The Project hosts have been slammed over a "disgusting" segment mocking a man's voice.

The Project has repeatedly spoken out against bullying, slamming those who pick on or intimidate others. But after Monday night’s episode of the Channel 10 program, its own hosts are being accused of precisely that.

Several viewers of the current affairs show have expressed their anger via social media following an exchange between panellists Tommy Little and Rove McManus in which they mocked the voice of mining CEO Geoff Summers.

Showing an image of the Avebury boss speaking at a press conference in Tasmania, Little said, “First, I want you to have a look at him, right. Here’s a picture. He’s tough, I reckon he looks rich, he looks mean and he’s a miner; that’s the information we know about.”

“He’s a man’s man talking about the mines,” guest panellist Rove McManus said, putting on a deep voice.

“So see if this is how you were expecting him to sound,” Little added.

After the footage played, Little quipped that Summers “sounds like the first mining minor”.

“Hey, question,” McManus said, “Were they mining for helium?”

While the panel and the studio audience all laughed at the exchange, not everyone found it particularly funny. A number of viewers accused McManus and Little of cruelty and the program of double standards.



Several of The Project‘s Facebook followers called for the program to issue an apology to Summers, calling out the show’s “disgusting double standards”.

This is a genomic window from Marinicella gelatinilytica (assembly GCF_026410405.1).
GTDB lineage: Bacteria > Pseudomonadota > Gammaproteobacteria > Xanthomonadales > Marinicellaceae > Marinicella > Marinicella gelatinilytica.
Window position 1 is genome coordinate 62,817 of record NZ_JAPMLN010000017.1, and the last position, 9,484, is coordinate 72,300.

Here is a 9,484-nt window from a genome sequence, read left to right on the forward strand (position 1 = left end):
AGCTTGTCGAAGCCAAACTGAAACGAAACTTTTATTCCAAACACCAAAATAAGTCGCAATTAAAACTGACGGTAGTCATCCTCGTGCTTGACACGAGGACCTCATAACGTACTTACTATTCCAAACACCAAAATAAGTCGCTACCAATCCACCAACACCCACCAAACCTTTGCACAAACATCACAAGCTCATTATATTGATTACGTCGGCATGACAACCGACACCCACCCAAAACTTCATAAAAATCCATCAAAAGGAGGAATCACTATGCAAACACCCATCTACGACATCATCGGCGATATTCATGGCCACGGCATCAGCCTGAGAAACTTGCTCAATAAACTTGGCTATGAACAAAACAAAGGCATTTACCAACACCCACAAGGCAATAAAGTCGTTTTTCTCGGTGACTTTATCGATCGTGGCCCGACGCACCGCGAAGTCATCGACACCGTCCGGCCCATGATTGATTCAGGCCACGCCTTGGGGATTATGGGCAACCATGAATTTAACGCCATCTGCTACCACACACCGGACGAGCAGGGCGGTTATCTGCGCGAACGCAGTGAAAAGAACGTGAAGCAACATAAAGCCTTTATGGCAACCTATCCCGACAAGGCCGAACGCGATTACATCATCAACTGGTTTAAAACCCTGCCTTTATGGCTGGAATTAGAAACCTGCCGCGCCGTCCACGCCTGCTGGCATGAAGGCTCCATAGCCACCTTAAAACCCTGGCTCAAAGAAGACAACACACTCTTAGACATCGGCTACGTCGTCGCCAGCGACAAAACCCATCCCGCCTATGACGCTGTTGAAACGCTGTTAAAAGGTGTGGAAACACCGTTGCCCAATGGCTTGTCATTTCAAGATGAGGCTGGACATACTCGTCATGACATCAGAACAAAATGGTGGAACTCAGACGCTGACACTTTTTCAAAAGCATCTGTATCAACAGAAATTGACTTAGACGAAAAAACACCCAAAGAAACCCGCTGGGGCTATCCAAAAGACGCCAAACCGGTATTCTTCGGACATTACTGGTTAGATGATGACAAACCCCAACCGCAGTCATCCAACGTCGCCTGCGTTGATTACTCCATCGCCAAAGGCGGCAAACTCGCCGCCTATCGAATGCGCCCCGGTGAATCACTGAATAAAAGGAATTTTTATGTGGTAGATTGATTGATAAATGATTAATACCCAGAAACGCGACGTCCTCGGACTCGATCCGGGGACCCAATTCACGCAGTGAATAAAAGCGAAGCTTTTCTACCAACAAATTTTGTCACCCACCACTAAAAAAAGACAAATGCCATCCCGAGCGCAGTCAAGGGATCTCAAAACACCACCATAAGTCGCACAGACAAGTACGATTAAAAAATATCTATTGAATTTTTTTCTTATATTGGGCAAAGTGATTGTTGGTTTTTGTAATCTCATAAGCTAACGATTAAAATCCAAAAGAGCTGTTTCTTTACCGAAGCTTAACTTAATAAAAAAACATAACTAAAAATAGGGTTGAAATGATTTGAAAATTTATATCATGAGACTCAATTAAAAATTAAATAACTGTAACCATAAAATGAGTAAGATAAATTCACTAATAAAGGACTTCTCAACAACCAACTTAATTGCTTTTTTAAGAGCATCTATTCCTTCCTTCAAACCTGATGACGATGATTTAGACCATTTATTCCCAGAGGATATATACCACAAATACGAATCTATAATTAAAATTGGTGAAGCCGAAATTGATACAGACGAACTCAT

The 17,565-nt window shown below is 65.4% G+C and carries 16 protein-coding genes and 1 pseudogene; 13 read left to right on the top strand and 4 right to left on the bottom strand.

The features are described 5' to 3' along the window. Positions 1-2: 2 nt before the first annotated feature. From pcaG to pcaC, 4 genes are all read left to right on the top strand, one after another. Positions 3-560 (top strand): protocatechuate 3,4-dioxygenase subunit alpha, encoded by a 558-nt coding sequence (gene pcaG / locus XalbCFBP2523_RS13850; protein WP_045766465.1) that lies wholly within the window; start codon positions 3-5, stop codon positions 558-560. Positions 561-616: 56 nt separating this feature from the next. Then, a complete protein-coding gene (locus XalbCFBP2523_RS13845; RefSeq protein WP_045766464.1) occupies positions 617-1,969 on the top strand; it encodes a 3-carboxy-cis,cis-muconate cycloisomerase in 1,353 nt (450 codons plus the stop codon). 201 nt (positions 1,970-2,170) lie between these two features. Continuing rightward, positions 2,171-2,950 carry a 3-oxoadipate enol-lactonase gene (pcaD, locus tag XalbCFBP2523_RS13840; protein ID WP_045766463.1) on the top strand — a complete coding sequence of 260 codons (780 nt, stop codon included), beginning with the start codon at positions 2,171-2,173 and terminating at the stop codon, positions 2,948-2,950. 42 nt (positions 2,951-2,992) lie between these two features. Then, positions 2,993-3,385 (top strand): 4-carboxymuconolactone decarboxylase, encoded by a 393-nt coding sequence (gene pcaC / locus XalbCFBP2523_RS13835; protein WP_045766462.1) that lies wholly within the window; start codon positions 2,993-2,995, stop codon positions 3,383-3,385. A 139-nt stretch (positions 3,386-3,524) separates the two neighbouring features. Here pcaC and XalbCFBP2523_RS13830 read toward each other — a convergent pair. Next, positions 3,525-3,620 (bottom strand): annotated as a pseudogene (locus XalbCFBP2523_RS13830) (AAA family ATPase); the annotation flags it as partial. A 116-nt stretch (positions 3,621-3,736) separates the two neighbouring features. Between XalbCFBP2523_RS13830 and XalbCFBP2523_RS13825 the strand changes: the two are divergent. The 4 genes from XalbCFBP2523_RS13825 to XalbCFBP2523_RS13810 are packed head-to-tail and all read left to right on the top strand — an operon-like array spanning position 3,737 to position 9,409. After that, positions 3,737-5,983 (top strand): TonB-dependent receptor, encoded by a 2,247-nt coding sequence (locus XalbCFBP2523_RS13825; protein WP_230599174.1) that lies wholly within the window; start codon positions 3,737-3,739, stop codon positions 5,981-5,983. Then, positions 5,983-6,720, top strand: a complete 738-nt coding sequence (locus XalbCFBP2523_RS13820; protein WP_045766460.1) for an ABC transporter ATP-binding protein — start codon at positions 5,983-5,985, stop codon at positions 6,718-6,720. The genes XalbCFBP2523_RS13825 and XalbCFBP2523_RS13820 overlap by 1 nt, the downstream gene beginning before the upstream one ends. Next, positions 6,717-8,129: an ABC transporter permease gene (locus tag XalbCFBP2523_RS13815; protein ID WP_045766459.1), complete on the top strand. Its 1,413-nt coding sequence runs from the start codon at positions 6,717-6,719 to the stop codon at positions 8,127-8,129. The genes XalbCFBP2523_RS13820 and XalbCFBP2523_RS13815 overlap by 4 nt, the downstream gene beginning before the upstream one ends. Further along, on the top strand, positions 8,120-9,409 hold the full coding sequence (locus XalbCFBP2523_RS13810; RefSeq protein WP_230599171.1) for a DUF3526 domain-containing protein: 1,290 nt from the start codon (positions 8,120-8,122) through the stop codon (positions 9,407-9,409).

“Poking fun of that miner mans voice is wrong. His voice is unique and original and not boring,” one wrote. “You owe him an apology. I thought you guys were all about embracing people’s differences yet here you are laughing at a man who has higher vocal cords.”

“How does this type of cheap shot, show who you are as a person! How will this type of underlying mockery of a person, be translated to teenagers who are being bullied, mocked at school?” wrote another. “I’m mortified that you find that funny. Ex Project viewer.”

And another: “Disappointed. For a program that often speaks out against ridicule and belittling it was disappointing that you chose to ridicule and belittle the miner on the basis that his voice didn’t live up to your expectation.”

The Project panellist Lisa Wilkinson has previously used the program to speak out against bullying. The popular journalist opened up about her own high-school experience ahead of the National Day of Action Against Bullying and Violence on March 16.

“I didn’t tell my parents. I felt so humiliated and so small as a result of it, that I thought that [it would be best] if I keep it as much as I can to myself. Even though sometimes half the school would be surrounding me because the toughest girl in the school wanted to fight me,” the 58-year-old told her co-hosts in February.

“It was the most awful, humiliating moment that I’ve ever experienced in my entire life.”

Mamamia has contacted Channel 10 for comment regarding Monday night’s segment.

00:00 / ???